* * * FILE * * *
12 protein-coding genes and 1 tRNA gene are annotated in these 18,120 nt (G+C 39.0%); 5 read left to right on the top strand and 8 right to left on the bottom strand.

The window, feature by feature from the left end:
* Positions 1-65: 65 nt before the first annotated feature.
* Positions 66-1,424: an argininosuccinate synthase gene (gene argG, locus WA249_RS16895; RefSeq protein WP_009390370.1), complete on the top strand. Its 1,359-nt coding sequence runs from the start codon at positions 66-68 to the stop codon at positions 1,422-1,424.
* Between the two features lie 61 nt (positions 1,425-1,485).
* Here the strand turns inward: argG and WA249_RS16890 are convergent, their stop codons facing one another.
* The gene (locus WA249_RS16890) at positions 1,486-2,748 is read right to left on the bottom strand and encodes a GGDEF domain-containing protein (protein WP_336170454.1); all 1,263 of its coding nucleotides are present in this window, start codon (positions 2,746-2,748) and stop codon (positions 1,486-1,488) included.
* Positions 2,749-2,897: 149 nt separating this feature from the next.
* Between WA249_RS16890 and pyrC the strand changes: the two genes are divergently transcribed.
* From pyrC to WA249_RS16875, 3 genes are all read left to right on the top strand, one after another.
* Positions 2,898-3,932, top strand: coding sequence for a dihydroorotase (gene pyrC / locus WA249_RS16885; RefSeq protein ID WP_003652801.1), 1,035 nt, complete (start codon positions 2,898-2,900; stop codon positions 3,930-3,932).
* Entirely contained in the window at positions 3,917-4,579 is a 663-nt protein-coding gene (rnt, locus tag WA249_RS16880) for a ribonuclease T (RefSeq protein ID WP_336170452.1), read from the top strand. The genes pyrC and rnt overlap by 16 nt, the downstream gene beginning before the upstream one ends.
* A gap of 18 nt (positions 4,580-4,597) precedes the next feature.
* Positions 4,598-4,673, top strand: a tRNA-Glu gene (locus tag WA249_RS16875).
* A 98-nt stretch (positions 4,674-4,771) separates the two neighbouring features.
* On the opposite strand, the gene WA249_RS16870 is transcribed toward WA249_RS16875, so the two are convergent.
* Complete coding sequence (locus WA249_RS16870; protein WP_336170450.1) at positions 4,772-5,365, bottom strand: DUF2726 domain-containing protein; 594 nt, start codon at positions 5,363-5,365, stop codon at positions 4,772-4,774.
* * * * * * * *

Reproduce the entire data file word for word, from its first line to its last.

12 protein-coding genes and 1 tRNA gene are annotated in these 18,120 nt (G+C 39.0%); 5 read left to right on the top strand and 8 right to left on the bottom strand.

The window, feature by feature from the left end:
* Positions 1-65: 65 nt before the first annotated feature.
* Positions 66-1,424: an argininosuccinate synthase gene (gene argG, locus WA249_RS16895; RefSeq protein WP_009390370.1), complete on the top strand. Its 1,359-nt coding sequence runs from the start codon at positions 66-68 to the stop codon at positions 1,422-1,424.
* Between the two features lie 61 nt (positions 1,425-1,485).
* Here the strand turns inward: argG and WA249_RS16890 are convergent, their stop codons facing one another.
* The gene (locus WA249_RS16890) at positions 1,486-2,748 is read right to left on the bottom strand and encodes a GGDEF domain-containing protein (protein WP_336170454.1); all 1,263 of its coding nucleotides are present in this window, start codon (positions 2,746-2,748) and stop codon (positions 1,486-1,488) included.
* Positions 2,749-2,897: 149 nt separating this feature from the next.
* Between WA249_RS16890 and pyrC the strand changes: the two genes are divergently transcribed.
* From pyrC to WA249_RS16875, 3 genes are all read left to right on the top strand, one after another.
* Positions 2,898-3,932, top strand: coding sequence for a dihydroorotase (gene pyrC / locus WA249_RS16885; RefSeq protein ID WP_003652801.1), 1,035 nt, complete (start codon positions 2,898-2,900; stop codon positions 3,930-3,932).
* Entirely contained in the window at positions 3,917-4,579 is a 663-nt protein-coding gene (rnt, locus tag WA249_RS16880) for a ribonuclease T (RefSeq protein ID WP_336170452.1), read from the top strand. The genes pyrC and rnt overlap by 16 nt, the downstream gene beginning before the upstream one ends.
* A gap of 18 nt (positions 4,580-4,597) precedes the next feature.
* Positions 4,598-4,673, top strand: a tRNA-Glu gene (locus tag WA249_RS16875).
* A 98-nt stretch (positions 4,674-4,771) separates the two neighbouring features.
* On the opposite strand, the gene WA249_RS16870 is transcribed toward WA249_RS16875, so the two are convergent.
* Complete coding sequence (locus WA249_RS16870; protein WP_336170450.1) at positions 4,772-5,365, bottom strand: DUF2726 domain-containing protein; 594 nt, start codon at positions 5,363-5,365, stop codon at positions 4,772-4,774.